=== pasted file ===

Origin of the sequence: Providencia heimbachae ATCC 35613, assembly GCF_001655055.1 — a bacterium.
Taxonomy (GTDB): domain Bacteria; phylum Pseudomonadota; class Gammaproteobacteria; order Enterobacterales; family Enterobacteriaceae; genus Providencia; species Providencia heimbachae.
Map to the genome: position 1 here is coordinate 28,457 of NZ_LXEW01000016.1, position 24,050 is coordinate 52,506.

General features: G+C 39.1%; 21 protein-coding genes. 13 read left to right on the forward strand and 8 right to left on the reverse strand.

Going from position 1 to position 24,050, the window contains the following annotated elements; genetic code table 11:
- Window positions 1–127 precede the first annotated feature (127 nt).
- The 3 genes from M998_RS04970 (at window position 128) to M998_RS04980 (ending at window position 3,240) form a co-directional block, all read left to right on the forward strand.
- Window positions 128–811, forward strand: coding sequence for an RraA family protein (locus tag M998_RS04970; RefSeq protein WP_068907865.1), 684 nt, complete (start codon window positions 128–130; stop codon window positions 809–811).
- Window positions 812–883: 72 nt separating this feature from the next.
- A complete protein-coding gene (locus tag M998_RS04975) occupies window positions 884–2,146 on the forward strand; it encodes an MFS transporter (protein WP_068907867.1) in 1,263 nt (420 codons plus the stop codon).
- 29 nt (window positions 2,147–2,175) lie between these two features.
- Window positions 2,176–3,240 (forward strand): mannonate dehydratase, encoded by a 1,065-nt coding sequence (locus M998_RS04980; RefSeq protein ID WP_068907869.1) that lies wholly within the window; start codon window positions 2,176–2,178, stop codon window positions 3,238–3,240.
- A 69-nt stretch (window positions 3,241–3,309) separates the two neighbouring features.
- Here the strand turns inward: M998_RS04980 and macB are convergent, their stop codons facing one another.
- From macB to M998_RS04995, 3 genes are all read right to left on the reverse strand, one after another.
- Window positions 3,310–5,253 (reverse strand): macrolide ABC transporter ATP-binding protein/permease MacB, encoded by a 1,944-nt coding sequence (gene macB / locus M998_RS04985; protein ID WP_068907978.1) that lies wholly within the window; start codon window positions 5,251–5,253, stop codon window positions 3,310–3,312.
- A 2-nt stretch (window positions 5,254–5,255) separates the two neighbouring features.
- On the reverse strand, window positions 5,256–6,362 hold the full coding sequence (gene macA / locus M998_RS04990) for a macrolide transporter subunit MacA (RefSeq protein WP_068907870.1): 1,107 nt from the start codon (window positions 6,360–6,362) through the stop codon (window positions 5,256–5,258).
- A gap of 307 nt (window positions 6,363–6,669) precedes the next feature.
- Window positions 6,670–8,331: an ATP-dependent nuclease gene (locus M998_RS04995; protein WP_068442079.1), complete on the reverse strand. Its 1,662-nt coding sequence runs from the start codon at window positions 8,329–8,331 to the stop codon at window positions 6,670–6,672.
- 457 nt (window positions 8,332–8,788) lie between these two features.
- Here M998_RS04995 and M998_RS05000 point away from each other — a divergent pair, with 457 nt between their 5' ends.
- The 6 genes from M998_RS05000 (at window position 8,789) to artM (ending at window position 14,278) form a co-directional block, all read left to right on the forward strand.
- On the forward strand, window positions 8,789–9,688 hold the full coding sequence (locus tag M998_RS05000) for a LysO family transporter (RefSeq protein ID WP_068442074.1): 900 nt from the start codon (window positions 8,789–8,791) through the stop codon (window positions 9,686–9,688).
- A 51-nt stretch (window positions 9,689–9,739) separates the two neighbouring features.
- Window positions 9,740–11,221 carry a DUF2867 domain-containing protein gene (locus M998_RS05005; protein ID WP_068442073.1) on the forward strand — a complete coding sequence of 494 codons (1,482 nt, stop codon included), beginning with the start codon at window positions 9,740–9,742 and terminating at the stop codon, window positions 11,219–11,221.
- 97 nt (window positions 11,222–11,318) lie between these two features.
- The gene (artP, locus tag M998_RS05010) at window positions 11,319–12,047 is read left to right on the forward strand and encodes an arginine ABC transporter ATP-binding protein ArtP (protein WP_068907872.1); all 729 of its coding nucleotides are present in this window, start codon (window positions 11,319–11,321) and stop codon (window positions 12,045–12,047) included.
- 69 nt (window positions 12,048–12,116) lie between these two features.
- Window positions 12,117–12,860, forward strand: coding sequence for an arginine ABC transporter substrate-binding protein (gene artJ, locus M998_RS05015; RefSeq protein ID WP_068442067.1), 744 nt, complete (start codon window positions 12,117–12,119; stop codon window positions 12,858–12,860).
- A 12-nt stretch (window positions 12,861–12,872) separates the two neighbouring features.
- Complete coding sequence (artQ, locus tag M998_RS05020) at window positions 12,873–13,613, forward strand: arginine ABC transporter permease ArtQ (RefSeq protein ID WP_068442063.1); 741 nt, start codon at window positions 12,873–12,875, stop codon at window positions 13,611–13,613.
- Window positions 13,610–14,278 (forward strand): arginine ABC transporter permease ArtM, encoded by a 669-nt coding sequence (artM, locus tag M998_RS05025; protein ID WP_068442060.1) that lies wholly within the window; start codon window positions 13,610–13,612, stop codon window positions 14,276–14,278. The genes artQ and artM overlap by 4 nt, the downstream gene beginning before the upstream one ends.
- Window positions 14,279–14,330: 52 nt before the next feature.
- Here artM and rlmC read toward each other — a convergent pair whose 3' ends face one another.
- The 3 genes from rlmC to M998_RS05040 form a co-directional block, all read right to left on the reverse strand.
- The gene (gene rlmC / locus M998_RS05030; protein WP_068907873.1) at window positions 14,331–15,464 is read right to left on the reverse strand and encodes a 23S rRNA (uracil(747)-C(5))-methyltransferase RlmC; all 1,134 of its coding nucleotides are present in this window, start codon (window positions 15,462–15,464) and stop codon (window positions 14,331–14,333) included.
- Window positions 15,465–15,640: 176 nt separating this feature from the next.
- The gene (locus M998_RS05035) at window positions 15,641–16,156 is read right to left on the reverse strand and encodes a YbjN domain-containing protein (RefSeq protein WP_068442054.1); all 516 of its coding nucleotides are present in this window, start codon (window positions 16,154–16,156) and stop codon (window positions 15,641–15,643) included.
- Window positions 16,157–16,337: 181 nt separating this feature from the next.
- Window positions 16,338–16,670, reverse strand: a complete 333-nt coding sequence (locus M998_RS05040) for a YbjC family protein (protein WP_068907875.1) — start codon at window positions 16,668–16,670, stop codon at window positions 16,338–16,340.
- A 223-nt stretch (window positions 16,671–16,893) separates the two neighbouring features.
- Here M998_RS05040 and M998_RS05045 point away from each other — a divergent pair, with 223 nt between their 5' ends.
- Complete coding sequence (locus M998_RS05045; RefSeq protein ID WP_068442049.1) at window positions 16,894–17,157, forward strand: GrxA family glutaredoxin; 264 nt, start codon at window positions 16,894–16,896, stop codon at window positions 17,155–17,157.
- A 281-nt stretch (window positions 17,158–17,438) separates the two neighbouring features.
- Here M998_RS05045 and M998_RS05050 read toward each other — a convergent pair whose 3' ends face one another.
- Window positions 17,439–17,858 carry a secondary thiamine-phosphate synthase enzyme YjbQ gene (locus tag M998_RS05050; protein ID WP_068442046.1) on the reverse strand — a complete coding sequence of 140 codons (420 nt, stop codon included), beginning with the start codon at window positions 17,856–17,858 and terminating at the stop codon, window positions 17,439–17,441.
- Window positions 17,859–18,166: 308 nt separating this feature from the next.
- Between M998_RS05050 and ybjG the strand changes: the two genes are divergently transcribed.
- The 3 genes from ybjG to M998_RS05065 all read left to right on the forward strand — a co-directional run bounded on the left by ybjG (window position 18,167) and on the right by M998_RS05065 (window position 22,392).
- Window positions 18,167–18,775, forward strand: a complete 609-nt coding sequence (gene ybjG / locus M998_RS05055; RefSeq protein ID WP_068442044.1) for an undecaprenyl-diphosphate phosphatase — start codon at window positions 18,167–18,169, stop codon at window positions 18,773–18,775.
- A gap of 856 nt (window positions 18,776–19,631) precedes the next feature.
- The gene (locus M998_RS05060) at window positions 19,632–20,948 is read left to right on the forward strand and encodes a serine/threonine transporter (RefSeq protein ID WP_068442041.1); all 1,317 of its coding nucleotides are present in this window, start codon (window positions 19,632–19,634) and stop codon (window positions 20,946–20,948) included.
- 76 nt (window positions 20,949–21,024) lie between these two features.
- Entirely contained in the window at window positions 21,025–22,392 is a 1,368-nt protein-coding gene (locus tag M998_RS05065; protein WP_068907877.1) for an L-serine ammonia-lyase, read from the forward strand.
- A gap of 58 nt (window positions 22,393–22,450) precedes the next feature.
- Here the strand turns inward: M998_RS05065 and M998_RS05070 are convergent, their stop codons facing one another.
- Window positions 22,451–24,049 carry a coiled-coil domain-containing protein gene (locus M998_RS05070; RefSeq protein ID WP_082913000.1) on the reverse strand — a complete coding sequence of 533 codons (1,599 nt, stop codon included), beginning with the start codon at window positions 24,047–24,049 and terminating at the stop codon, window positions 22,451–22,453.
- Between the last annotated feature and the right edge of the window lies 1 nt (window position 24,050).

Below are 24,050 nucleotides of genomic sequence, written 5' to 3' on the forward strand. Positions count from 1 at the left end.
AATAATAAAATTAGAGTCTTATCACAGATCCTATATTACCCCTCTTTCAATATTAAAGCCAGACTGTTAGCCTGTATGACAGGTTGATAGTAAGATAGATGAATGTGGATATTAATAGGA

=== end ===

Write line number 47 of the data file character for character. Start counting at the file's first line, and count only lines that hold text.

- Window positions 17,439–17,858 carry a secondary thiamine-phosphate synthase enzyme YjbQ gene (locus tag M998_RS05050; protein ID WP_068442046.1) on the reverse strand — a complete coding sequence of 140 codons (420 nt, stop codon included), beginning with the start codon at window positions 17,856–17,858 and terminating at the stop codon, window positions 17,439–17,441.